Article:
Maybe it’s the unlikely marriage between utility and flamboyant art, but the McNamara alumni center definitely looks like a piece of the Death Star from “Star Wars.”
Inside, another example of empire looms.
The Curtis L. and Arleen M. Carlson Heritage Gallery, a museum of sorts dedicated to University alumni, offers the “Wall of Books” and an alumni association video overwrought with accolades about University spirit and pride.
Both are forms of propaganda, advertisements for school “patriotism” and a full-on marketing campaign for “community.”
Making up the “Wall of Books” are 5,500 real Ph.D. theses and student/teacher literary contributions.
Glued, nailed and crammed into a 60 foot by 30 foot space, the contributions range across various disciplines and the past century.
J. G. Red Horse’s 1975 thesis about the Indian New Careers Program in Minneapolis seems fashionable. Xianyang Pan’s thesis on liquid distribution and binder migration looks pretty neat glued among the others. But in this set-up, individually they might as well not matter.
Viewers are supposed to be impressed with the stacked spectacle, this Tower of Babel, and the “University’s contribution to human knowledge,” as an inscription says about the “Wall of Books.” Golden Gopher group identity stymies individualism and personal autonomy.
“We’re ambassadors for this great University’s mission,” says Margaret Carlson, University alumni association executive director, in the video.
Informative depths about the University’s rich academic disciplines are abandoned for gloss.
“University of Minnesota Alumni Association is about people; strong people, courageous people, people who are compassionate advocates for the University,” says Carlson.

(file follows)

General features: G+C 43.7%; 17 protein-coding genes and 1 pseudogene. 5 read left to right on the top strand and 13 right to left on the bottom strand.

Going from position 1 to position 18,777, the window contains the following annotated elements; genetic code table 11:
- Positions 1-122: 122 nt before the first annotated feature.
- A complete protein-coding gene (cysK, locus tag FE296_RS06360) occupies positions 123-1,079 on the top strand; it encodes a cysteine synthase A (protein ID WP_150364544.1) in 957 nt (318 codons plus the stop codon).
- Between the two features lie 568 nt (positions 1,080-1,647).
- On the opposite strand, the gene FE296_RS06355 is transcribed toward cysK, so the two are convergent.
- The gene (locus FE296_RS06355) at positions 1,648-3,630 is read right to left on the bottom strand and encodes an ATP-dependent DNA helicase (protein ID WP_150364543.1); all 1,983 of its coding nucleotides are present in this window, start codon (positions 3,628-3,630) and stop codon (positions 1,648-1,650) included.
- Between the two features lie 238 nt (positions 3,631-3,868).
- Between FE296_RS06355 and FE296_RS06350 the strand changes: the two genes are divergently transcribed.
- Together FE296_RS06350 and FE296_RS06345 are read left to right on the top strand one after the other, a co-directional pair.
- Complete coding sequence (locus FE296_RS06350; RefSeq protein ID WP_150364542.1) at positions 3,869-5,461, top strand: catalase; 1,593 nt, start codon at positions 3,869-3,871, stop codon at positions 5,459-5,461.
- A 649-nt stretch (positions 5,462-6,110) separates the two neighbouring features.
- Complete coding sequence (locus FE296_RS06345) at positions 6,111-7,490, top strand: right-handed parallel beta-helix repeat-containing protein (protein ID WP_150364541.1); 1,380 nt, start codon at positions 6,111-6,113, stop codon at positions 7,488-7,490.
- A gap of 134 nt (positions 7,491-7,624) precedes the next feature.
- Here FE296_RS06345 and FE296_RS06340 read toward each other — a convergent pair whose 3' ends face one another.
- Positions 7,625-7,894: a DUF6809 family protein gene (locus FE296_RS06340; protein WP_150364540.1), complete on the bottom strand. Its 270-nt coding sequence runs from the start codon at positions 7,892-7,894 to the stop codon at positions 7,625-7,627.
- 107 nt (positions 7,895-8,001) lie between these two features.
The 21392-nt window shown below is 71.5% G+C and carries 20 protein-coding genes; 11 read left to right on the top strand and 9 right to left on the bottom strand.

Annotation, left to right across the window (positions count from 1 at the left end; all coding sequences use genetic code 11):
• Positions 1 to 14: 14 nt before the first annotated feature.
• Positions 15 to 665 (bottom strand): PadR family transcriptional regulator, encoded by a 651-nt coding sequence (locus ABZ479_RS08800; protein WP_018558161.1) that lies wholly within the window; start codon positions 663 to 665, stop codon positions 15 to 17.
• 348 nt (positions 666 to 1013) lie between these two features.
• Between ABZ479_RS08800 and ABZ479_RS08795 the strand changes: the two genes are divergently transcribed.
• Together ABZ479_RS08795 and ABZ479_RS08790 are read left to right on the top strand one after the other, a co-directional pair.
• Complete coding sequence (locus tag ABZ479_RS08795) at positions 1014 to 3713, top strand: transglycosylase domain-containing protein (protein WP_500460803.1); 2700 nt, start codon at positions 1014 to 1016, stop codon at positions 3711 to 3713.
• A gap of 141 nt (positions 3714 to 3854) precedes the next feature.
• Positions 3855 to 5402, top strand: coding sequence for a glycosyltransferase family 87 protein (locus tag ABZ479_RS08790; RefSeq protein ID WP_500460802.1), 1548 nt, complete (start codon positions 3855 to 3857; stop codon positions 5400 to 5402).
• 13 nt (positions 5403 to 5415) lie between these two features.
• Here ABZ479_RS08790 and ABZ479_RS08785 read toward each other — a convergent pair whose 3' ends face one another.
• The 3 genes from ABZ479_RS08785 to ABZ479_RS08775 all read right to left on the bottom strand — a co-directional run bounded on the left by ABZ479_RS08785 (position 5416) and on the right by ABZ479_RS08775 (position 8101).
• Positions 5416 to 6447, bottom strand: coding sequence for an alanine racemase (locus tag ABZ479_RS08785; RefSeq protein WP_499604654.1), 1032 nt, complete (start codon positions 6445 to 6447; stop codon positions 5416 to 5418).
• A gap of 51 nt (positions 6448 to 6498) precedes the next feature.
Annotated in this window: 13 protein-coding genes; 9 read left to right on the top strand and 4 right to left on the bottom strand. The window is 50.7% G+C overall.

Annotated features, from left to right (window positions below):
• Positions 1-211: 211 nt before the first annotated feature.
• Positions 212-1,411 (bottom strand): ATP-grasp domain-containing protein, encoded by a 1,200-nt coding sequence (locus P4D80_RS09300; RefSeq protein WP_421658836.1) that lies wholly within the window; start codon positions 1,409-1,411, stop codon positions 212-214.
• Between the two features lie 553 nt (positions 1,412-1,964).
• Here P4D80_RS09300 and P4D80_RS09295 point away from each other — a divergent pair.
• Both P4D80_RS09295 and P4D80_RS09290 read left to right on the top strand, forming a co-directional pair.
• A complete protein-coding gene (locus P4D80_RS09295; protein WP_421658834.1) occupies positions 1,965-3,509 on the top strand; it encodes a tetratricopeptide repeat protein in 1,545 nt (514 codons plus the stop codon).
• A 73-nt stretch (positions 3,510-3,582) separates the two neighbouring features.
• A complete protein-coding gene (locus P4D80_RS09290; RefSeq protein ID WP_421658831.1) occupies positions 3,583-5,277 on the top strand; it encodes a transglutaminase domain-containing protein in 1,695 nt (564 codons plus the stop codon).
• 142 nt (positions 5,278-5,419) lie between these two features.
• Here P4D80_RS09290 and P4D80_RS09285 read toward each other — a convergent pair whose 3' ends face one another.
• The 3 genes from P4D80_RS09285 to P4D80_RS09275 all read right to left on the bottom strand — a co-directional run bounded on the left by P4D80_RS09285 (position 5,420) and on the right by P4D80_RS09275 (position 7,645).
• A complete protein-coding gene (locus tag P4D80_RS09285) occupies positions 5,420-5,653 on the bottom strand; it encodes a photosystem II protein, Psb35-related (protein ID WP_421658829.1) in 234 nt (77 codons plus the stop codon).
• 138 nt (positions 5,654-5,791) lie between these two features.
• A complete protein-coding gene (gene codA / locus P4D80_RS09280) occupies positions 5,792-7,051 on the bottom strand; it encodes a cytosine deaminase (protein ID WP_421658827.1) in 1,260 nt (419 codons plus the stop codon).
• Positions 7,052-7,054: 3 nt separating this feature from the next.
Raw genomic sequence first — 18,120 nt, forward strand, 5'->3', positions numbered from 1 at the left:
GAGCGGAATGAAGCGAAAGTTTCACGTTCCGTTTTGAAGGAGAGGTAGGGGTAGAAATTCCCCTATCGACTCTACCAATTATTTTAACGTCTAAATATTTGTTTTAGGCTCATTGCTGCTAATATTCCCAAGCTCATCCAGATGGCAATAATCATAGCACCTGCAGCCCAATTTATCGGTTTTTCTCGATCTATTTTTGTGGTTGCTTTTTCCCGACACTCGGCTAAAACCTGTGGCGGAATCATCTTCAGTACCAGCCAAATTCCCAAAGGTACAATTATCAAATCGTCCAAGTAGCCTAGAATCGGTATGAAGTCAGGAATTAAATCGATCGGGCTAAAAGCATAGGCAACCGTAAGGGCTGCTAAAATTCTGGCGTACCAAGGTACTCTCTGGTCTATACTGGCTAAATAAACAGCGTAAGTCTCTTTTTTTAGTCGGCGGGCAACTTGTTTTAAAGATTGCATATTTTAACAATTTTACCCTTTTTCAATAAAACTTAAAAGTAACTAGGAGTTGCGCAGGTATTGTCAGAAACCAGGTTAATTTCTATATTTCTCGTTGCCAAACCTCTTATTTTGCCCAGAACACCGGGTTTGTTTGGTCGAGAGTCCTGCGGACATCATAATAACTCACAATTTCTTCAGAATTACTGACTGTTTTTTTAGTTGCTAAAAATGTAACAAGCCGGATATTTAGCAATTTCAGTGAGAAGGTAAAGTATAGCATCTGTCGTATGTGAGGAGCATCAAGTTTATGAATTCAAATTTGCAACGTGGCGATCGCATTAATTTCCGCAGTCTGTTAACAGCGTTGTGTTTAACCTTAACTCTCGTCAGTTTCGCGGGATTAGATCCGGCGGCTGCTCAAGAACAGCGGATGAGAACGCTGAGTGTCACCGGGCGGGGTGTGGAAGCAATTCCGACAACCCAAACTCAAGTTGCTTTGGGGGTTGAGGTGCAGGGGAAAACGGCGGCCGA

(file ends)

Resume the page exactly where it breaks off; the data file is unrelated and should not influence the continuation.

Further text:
Images of campus over the century fade in and out on the screen. The words “student and staff diversity” are applied in earnest and endearing tones, as if they existed.
And then the image of the Memorial Stadium that was demolished in 1992 is evoked. You can bet that the University Alumni Association will be implemental in finding financial support in the University’s push for a new stadium.
What should be more central to the Alumni Association’s mission?
State funding for the University seems to be continually dwindling each year and there is a $70.4 million hole in next year’s budget. Students and faculty (who are already grossly underpaid, compared to their top-30 counterparts) will be directly affected. Most importantly, the value of education the University promotes could be severely dented.
It would be nice to see something more in the Heritage Gallery about the alumni association’s role in bolstering support for these concerns rather than fluff about stadiums and their new “Death Star” home.